At the JP Morgan healthcare conference today, Pratik Shah, President & CEO of Auspex Pharmaceuticals talked about the company’s pipeline with a focus on SD-809 (Austedo) which they plan to file with the FDA later this year.
Last December, Auspex reported
positive topline results from a Phase III clinical trial evaluating SD-809 in chorea associated with Huntington's disease. In that randomized, double-blind, placebo-controlled, parallel-group trial, patients with Huntington’s disease (n=90) received SD-809 or placebo and monitored for 13 weeks. The primary endpoint was the change from baseline to maintenance therapy in the Total Maximal Chorea (TMC) score of the Unified Huntington's Disease Rating Scale (UHDRS). Numerous pre-specified secondary endpoints were also tested [treatment success based on patient global impression of change (PGIC) and clinical global impression of change (CGIC), quality of life and balance.]
At the end of the study, patients taking SD-809 achieved a meaningful improvement of 2.5 points on the TMC score from baseline to maintenance therapy compared to placebo (p < 0.0001). The secondary endpoints were also very impressive with significant differences in PGIC and CGIC scores. Equally important, the drug was well tolerated and safe with no differences being reported with adverse events between patients given SD-809 and those given placebo.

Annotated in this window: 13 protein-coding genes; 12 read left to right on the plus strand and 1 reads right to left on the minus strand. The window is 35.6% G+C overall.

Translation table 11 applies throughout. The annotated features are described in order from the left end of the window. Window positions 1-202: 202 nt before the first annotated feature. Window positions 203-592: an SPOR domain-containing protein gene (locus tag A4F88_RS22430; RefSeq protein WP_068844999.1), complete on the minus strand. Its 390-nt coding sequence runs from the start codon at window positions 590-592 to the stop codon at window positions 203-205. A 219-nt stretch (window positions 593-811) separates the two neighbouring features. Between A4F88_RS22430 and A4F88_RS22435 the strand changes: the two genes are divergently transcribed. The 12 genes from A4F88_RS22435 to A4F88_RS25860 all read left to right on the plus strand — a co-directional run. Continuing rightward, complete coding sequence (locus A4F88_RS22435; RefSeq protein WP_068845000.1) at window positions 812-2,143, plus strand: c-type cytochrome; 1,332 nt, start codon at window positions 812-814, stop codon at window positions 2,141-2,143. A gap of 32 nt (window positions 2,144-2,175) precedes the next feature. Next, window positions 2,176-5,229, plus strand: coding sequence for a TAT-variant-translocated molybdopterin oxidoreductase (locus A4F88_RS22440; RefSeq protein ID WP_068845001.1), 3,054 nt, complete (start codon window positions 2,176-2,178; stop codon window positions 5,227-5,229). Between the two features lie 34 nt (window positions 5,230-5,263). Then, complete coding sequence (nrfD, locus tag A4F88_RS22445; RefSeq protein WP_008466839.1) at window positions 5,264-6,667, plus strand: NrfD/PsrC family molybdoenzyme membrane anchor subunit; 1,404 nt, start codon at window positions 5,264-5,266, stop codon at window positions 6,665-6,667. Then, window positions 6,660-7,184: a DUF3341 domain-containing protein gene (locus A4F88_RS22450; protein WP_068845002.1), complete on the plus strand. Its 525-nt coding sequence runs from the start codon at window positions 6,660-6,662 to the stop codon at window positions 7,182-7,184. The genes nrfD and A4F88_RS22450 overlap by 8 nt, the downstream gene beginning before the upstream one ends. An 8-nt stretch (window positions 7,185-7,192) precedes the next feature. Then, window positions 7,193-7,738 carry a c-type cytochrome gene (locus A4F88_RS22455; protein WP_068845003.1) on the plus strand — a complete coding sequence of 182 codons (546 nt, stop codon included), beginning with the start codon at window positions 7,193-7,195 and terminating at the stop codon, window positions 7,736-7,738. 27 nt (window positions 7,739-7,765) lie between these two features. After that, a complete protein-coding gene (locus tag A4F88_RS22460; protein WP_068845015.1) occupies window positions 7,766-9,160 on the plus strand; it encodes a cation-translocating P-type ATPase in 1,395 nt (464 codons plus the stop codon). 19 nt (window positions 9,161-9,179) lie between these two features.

Based on the results, shares of Auspex jumped 60% from approximately $25 per share in December to its current $60 per share.
At present, the only option available for treating chorea in patients with Huntington’s disease is Xenazine (tetrabenazine) and that drug will lose its market exclusivity in August 2015 and be subject to generic competition. Auspex is optimistic that their drug will be able to compete with Xenazine - or generic versions of Xenazine - since it is safer drug. Xenazine comes with a warning about QTc prolongation. In a press release earlier today
, Auspex stated they have just completed a study showing SD-809 to have no effect on QTc.
Dr Shah also noted the drug is in early develop to treat patients with tardive dyskinesia and tics associated with Tourette syndrome.
SD-809 is a small molecule inhibitor of vesicular monoamine 2 transporter, or VMAT2, that is designed to regulate the levels of a specific neurotransmitter, dopamine, in the brain.
images obtained from Auspex Pharmaceuticals' presentation at the J.P. Morgan healthcare conference.